I feel for you. My older son has autism and has shown sensitivities to eggs, peanuts and dairy. We are trying to eliminate those from his diet and it is tough. My baby (who will be 1 this weekend) is allergic to eggs, dairy and soy. It can be really tough to eliminate a whole category of food and the more stuff you are trying to eliminate the harder it is. Please feel free to email me if I can help you in any way. ____@____.com I've been dealing with this for a while.
Avoiding eggs by themselves isn't actually all that difficult. You can find pastas that don't have eggs in them. You just have to read the labels. I have some Barella pasta, the type is "fiore" or something similar (it is kind of shaped like a flower and I got it at Walmart) and it isn't made with egg. There are actually a lot of noodles without eggs in them. You can use applesauce instead of eggs in most baking type recipes. There is a list of other subsitutes on this page
http://www.kidshealth.org/teen/food_fitness/nutrition/egg... and you can find a ton of resources by googling "egg allergy." This is also a good resource http://www.kidswithfoodallergies.org/index.html and I belong to a yahoo group http://health.groups.yahoo.com/group/allergicbabies/ it isn't all that active but the members are a good resource if you have questions. They are always willing to try to help.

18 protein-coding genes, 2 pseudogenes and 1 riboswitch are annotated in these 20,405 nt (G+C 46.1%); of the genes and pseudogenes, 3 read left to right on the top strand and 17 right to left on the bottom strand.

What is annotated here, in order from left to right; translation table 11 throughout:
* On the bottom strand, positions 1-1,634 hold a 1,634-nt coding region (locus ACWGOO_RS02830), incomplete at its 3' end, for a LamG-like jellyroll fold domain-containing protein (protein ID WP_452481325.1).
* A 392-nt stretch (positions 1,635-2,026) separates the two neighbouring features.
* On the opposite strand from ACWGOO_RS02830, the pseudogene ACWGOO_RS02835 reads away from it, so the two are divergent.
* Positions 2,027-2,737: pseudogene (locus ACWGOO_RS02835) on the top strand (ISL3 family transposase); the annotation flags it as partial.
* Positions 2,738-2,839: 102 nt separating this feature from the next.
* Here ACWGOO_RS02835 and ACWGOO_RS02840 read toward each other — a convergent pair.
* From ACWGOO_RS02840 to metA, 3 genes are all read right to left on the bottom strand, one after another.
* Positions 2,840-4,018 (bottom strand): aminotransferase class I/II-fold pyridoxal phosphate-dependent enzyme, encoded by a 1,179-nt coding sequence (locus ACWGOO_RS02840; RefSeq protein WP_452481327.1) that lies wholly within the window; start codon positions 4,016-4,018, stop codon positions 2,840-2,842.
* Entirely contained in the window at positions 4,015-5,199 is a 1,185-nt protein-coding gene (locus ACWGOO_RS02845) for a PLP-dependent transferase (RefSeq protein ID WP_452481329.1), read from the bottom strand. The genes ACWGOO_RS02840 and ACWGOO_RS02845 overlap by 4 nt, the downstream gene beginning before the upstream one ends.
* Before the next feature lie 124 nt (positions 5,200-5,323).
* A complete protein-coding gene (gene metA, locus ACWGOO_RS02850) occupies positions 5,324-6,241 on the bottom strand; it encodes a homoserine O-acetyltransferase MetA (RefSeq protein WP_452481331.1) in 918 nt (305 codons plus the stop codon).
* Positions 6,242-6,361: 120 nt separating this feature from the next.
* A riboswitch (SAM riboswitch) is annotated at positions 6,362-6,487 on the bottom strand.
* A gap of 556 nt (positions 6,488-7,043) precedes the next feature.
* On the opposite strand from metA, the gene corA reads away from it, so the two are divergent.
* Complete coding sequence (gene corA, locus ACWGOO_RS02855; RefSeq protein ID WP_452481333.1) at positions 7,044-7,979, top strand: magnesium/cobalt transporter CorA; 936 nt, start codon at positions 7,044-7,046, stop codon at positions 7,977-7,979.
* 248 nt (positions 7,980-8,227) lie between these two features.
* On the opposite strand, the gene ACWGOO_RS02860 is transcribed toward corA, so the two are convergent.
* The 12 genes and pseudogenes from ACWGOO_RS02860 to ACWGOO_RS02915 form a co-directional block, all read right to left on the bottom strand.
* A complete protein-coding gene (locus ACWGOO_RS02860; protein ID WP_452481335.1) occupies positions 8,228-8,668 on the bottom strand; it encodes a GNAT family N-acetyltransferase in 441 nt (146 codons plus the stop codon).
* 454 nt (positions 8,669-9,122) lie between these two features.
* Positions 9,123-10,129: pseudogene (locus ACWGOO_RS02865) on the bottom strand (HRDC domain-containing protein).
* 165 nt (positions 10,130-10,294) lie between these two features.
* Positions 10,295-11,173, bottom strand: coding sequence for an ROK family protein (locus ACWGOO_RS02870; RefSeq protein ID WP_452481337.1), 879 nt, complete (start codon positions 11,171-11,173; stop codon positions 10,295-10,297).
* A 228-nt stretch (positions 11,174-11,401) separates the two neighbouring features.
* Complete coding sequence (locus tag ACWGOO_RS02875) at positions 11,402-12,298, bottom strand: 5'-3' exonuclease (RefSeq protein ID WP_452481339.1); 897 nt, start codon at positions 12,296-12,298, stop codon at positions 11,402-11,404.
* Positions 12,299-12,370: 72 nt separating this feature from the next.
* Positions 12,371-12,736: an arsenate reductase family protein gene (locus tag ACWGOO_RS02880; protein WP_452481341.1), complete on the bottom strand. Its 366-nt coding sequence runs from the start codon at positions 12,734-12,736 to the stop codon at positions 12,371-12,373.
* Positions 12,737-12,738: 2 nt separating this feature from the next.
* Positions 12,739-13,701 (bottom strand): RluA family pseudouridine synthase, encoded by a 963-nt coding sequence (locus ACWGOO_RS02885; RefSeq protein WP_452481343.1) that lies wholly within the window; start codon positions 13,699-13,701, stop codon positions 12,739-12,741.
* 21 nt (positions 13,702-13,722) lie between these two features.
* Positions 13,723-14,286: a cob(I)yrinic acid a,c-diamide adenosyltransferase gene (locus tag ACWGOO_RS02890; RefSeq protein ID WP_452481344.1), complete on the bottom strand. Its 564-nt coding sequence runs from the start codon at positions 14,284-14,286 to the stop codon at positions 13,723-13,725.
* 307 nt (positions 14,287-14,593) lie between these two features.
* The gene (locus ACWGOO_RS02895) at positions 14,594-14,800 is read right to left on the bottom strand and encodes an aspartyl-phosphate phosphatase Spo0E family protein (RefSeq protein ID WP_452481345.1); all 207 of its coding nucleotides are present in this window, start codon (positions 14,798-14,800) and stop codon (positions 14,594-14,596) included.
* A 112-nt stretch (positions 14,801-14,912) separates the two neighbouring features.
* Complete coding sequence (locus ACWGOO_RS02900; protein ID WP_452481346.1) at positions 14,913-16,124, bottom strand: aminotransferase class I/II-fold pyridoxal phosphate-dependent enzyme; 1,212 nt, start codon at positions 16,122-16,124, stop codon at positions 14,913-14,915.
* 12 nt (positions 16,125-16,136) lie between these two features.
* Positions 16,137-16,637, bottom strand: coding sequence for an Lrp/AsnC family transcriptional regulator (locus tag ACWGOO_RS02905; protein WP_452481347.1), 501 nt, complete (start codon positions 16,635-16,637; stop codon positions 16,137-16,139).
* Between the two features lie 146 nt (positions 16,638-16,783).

The main thing to remember with a food type allergy is that you have to read the labels on absolutely everything. For the most part because of the issues my kids have, we've gone to a primarily 'whole food' type of diet. We eat meat, potatoes, rice, veggies and fruit. The closer a food is to its orginal or natural state, the less likely it has things added into it that you can't eat. A nice side effect of not eating much highly processed stuff is that I've lost 20 pounds and my cholestrol went from 270 to 204. And it isn't like I'm starving or even trying to follow any specific diet. Most of the big fast food chains have food allergy info on their websites. As long as you plan ahead, that can be a nice resource when you need quick (but not necessarily healthy!) food.
As for regular, off the shelf bread, Grandma Sycamores white and regular wheat bread are dairy, soy and egg free. Eating out is tough. You may have to quit that for a while until you've got his diet figured out. We don't eat out much any more. It is just too tough to find things we can eat and be sure of what is in the food.
All of my on-line friends with food allergic kids make their own cakes, cupcakes and that type of thing and take them to parties with them so their kid can have cake with everyone else (just not the same cake!). If you and your husband want to eat out, plan ahead and bring appropriate foods for your son. You can make muffins or cupcakes or whatever ahead of time and freeze them. Then you just pull one out when you need it.
Don't be surprised if your younger son has issues too. Food intolerances tend to run in families. Knowing that, you might want to consider avoiding any type of eggs in your younger son's diet until he is at least 18 months old. If you are breastfeeding, you should eliminate them from your diet also.